I was born and grown up in Yakutia – the coldest place on Earth and one of the most uninhabited and inaccessible regions of the world. At the age of nine I started taking photos using my grandpa’s old film camera. Since then my life, one way or another, has been related to photography. 15 years ago I moved from the ice age of Siberia to the wet tropics of Australia, where I got a postgraduate University degree in Business Administration. However, my dream to see the world and passion to photography proved to be stronger, so I quit my business career forever. Eight years ago I packed my backpack and have been globetrotting non-stop ever since, visited 84 countries. Usually, I travel alone and pick the most remote and off the beaten path locations on this planet that are not covered in guide books: from wilderness of Siberia to unrecognized States of Africa.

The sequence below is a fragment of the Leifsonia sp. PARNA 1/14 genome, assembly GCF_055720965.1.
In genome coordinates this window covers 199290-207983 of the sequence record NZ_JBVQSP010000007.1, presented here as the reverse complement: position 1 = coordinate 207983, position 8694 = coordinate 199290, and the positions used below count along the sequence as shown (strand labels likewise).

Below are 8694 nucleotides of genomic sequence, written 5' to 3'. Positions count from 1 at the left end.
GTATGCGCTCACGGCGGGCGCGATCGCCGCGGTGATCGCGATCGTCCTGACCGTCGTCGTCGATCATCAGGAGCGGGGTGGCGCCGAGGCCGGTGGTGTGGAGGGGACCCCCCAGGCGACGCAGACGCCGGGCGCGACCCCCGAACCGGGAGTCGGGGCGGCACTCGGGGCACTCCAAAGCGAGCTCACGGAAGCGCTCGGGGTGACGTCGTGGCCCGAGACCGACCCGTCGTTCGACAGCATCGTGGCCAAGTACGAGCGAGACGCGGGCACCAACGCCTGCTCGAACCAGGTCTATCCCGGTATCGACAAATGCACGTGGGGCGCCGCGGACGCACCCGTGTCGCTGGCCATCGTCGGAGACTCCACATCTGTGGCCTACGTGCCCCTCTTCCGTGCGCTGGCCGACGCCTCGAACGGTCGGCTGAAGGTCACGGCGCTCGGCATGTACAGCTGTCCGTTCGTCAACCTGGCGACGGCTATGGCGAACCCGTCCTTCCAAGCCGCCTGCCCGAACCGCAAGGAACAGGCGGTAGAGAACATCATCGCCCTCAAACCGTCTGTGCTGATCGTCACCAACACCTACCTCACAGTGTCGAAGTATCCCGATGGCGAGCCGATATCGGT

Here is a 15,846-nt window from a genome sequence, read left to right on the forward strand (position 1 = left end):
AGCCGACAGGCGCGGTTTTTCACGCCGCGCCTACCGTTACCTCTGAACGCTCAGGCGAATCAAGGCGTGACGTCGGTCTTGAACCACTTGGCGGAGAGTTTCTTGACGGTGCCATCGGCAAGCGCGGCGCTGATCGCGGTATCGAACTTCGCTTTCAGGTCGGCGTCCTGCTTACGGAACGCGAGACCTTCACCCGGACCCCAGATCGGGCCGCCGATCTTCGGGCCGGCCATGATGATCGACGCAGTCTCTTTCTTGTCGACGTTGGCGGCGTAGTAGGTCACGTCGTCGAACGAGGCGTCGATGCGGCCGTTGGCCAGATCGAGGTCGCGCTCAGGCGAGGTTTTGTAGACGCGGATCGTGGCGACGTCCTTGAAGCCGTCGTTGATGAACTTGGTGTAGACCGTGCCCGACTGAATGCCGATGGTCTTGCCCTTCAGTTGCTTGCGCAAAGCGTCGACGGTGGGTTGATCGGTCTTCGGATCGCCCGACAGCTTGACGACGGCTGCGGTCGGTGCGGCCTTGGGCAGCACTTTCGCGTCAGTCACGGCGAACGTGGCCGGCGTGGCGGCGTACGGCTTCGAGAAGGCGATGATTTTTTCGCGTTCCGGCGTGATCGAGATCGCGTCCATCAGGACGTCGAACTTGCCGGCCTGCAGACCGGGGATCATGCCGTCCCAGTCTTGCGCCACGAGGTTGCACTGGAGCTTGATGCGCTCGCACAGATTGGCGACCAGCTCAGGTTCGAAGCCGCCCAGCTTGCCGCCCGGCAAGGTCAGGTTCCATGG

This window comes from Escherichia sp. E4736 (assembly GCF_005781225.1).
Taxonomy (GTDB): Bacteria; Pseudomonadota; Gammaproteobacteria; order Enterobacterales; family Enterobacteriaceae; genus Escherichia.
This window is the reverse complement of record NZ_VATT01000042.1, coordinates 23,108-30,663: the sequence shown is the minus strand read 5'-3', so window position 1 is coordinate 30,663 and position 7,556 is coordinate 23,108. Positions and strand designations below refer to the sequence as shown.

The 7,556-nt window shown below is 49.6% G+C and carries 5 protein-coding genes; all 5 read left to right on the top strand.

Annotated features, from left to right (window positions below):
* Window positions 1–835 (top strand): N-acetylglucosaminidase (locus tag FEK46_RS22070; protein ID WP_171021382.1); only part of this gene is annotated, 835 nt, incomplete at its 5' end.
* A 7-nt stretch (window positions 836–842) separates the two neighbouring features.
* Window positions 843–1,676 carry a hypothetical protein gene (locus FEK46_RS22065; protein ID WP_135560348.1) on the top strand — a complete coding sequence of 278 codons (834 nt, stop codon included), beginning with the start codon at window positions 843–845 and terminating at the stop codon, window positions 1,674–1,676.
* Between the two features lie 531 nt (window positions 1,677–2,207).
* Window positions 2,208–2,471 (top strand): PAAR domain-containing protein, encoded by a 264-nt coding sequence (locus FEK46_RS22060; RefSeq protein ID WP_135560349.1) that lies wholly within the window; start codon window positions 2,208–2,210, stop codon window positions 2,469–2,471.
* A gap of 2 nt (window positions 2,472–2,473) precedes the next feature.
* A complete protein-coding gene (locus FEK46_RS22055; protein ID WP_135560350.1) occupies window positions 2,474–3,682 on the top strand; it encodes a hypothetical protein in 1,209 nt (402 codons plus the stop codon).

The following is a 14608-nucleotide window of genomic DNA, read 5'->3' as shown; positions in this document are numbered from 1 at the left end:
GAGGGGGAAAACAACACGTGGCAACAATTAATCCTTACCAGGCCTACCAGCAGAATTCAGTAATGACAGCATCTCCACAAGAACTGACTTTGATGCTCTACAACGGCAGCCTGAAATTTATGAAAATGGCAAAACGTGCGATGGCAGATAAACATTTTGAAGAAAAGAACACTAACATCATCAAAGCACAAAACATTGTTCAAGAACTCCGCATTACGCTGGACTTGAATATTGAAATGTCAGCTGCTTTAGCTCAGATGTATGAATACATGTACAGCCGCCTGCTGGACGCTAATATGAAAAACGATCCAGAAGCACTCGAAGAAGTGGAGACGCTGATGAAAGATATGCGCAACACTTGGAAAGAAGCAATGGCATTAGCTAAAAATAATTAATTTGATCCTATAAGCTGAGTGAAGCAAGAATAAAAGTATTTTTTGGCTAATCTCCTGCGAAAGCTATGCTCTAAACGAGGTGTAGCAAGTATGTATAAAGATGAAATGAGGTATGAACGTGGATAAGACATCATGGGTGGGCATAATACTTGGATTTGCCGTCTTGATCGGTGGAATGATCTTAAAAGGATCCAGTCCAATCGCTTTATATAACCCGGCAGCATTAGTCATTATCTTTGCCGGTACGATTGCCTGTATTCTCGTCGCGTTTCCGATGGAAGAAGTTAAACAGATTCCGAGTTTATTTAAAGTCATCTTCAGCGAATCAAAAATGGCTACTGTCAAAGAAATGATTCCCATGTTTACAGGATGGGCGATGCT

For many years travel for me was all about adventure. There was no final destination. The road itself was worth travelling for. Exploring the world, watching sunset over incredible landscape, learning a way of life of a far away country, smelling its air, eating local food, talking to locals, living like a local. Traveling independently without fixed plans and dates I learnt not to squeeze into an itinerary major tourist sites and attractions. Instead, gradually, I’ve got interested in visiting off the beaten path places, where ethnic minorities managed to preserve their culture and traditional way of living. I realized that it were them, the people I met, who made my travel experience so precious and unforgettable. Meeting indigenous people living in remote places, listening their stories and taking photos of them became the most inspiring part of my journey.